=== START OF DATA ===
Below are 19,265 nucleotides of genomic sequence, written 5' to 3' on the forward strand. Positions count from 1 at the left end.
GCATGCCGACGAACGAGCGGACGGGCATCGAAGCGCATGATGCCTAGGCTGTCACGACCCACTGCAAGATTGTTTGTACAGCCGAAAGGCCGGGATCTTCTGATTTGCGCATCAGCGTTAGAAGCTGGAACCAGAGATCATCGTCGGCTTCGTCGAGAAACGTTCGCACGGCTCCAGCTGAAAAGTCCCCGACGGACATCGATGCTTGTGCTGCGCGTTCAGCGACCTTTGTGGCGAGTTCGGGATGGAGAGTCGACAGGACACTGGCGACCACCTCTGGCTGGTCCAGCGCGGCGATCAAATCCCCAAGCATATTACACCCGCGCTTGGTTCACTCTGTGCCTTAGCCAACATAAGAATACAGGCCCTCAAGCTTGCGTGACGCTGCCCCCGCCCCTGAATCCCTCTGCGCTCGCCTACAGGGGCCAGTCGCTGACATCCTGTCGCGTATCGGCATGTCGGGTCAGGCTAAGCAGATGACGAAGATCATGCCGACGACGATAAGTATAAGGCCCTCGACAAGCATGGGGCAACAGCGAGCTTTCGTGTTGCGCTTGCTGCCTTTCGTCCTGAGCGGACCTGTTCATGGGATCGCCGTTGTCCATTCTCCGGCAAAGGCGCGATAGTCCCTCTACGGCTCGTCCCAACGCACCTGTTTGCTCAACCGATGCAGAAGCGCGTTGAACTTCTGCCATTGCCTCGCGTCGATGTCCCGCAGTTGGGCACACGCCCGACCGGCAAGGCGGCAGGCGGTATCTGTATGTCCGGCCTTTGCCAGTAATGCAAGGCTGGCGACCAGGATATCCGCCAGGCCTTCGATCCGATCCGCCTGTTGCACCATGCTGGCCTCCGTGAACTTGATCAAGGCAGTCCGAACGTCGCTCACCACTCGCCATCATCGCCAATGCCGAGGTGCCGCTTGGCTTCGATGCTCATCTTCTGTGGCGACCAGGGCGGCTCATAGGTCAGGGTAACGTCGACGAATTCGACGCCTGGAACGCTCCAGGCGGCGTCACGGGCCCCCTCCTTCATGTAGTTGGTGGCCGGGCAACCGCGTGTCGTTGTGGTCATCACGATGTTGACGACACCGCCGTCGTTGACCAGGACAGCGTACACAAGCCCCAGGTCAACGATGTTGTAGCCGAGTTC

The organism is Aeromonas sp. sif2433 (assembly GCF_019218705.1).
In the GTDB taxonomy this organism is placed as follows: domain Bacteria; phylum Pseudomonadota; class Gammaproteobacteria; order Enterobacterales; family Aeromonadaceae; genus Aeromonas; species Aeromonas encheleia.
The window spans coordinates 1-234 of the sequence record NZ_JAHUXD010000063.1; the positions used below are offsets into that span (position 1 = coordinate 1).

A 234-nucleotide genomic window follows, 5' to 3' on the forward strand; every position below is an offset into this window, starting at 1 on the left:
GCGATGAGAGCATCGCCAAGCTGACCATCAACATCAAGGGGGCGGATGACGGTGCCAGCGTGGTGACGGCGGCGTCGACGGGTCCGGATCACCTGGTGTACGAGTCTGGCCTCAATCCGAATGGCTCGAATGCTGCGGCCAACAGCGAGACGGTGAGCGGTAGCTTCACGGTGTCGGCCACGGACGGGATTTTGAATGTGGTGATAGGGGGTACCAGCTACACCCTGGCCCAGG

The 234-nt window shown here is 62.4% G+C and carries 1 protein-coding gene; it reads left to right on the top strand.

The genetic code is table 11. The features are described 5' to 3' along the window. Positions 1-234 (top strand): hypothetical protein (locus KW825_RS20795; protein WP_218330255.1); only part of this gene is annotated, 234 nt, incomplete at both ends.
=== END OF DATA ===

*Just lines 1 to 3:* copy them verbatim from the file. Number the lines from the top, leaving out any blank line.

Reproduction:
Below are 19,265 nucleotides of genomic sequence, written 5' to 3' on the forward strand. Positions count from 1 at the left end.
GCATGCCGACGAACGAGCGGACGGGCATCGAAGCGCATGATGCCTAGGCTGTCACGACCCACTGCAAGATTGTTTGTACAGCCGAAAGGCCGGGATCTTCTGATTTGCGCATCAGCGTTAGAAGCTGGAACCAGAGATCATCGTCGGCTTCGTCGAGAAACGTTCGCACGGCTCCAGCTGAAAAGTCCCCGACGGACATCGATGCTTGTGCTGCGCGTTCAGCGACCTTTGTGGCGAGTTCGGGATGGAGAGTCGACAGGACACTGGCGACCACCTCTGGCTGGTCCAGCGCGGCGATCAAATCCCCAAGCATATTACACCCGCGCTTGGTTCACTCTGTGCCTTAGCCAACATAAGAATACAGGCCCTCAAGCTTGCGTGACGCTGCCCCCGCCCCTGAATCCCTCTGCGCTCGCCTACAGGGGCCAGTCGCTGACATCCTGTCGCGTATCGGCATGTCGGGTCAGGCTAAGCAGATGACGAAGATCATGCCGACGACGATAAGTATAAGGCCCTCGACAAGCATGGGGCAACAGCGAGCTTTCGTGTTGCGCTTGCTGCCTTTCGTCCTGAGCGGACCTGTTCATGGGATCGCCGTTGTCCATTCTCCGGCAAAGGCGCGATAGTCCCTCTACGGCTCGTCCCAACGCACCTGTTTGCTCAACCGATGCAGAAGCGCGTTGAACTTCTGCCATTGCCTCGCGTCGATGTCCCGCAGTTGGGCACACGCCCGACCGGCAAGGCGGCAGGCGGTATCTGTATGTCCGGCCTTTGCCAGTAATGCAAGGCTGGCGACCAGGATATCCGCCAGGCCTTCGATCCGATCCGCCTGTTGCACCATGCTGGCCTCCGTGAACTTGATCAAGGCAGTCCGAACGTCGCTCACCACTCGCCATCATCGCCAATGCCGAGGTGCCGCTTGGCTTCGATGCTCATCTTCTGTGGCGACCAGGGCGGCTCATAGGTCAGGGTAACGTCGACGAATTCGACGCCTGGAACGCTCCAGGCGGCGTCACGGGCCCCCTCCTTCATGTAGTTGGTGGCCGGGCAACCGCGTGTCGTTGTGGTCATCACGATGTTGACGACACCGCCGTCGTTGACCAGGACAGCGTACACAAGCCCCAGGTCAACGATGTTGTAGCCGAGTTC

The organism is Aeromonas sp. sif2433 (assembly GCF_019218705.1).